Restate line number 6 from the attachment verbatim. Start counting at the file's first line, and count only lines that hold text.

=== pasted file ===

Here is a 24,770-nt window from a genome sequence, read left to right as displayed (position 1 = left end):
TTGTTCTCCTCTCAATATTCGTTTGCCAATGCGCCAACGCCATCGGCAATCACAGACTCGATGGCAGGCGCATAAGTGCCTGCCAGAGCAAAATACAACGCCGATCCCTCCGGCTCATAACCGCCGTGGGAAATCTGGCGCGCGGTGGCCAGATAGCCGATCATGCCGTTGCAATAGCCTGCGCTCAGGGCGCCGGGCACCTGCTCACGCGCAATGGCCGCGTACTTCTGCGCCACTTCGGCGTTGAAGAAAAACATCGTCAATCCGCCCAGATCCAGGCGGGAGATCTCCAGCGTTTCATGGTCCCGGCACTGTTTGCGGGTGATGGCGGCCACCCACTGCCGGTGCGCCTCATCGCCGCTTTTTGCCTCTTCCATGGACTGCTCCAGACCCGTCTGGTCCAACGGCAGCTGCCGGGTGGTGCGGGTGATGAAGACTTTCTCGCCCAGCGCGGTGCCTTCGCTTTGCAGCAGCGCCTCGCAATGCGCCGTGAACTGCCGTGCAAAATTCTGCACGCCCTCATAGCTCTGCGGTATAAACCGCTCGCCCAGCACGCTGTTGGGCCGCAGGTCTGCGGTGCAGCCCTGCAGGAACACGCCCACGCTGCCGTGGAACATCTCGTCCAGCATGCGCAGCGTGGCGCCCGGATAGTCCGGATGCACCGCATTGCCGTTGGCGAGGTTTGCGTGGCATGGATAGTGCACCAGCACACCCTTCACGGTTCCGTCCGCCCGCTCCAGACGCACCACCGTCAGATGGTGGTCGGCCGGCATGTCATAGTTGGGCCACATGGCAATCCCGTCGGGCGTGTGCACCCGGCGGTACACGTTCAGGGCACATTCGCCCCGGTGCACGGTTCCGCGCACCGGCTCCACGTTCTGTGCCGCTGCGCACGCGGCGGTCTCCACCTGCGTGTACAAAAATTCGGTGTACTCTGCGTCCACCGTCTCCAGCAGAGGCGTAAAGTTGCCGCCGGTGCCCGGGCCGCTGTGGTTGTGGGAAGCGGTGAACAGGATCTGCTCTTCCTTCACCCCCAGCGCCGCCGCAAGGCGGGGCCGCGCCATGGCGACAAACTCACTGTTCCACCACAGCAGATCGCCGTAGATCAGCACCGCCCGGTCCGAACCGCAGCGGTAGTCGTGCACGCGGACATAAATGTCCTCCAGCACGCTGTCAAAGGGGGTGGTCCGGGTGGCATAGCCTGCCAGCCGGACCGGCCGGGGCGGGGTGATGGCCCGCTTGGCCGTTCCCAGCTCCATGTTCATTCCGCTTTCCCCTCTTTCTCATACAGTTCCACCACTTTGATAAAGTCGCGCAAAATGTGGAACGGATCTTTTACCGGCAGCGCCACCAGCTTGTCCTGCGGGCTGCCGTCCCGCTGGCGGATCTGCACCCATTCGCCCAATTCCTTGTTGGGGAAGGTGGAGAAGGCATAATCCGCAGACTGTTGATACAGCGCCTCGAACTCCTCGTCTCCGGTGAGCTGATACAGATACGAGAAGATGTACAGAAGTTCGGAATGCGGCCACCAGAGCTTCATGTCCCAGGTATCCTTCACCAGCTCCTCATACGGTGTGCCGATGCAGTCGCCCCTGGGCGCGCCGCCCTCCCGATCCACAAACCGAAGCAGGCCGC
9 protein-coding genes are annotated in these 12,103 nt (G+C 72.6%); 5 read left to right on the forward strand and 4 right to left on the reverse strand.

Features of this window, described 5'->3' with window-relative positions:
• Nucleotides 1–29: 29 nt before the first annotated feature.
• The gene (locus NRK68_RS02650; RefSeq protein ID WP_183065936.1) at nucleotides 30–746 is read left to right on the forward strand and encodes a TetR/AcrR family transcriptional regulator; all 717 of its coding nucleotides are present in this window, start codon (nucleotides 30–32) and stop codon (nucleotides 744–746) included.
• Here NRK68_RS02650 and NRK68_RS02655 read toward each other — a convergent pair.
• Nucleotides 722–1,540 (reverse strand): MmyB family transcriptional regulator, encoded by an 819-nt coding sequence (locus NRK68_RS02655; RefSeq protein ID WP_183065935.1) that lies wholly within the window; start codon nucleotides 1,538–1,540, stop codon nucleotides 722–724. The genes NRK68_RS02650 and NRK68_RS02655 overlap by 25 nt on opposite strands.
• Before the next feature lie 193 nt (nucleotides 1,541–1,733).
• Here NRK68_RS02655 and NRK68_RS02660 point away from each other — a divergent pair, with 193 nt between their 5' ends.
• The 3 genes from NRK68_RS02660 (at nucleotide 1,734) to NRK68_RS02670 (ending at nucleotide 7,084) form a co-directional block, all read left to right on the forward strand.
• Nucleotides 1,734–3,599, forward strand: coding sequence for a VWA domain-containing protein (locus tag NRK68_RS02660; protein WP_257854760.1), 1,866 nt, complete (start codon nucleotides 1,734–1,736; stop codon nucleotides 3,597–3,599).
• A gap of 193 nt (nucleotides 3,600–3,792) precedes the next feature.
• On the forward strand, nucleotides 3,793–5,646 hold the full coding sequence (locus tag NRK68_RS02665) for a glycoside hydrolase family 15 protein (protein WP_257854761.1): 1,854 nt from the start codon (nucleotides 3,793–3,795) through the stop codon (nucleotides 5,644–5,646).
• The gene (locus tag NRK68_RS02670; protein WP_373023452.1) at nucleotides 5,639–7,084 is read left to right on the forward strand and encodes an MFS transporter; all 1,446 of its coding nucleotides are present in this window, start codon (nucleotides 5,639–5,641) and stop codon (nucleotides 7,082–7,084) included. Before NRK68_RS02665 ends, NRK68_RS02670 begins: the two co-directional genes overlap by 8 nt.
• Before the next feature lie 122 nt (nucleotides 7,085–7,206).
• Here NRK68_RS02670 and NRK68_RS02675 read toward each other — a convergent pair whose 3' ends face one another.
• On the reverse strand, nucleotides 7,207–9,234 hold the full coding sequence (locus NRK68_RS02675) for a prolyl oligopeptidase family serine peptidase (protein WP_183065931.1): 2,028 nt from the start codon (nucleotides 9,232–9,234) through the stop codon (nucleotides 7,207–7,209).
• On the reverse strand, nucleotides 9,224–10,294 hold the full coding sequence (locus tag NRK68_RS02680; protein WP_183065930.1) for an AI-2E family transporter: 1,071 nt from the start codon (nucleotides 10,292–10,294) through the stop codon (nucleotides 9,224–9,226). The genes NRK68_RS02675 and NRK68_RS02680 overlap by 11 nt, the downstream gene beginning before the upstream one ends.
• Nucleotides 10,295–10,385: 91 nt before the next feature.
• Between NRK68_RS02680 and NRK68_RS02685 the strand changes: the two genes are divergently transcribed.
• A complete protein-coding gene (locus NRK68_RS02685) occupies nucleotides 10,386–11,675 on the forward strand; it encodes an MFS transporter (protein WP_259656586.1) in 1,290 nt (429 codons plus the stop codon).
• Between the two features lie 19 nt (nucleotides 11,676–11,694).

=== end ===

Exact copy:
• The gene (locus NRK68_RS02650; RefSeq protein ID WP_183065936.1) at nucleotides 30–746 is read left to right on the forward strand and encodes a TetR/AcrR family transcriptional regulator; all 717 of its coding nucleotides are present in this window, start codon (nucleotides 30–32) and stop codon (nucleotides 744–746) included.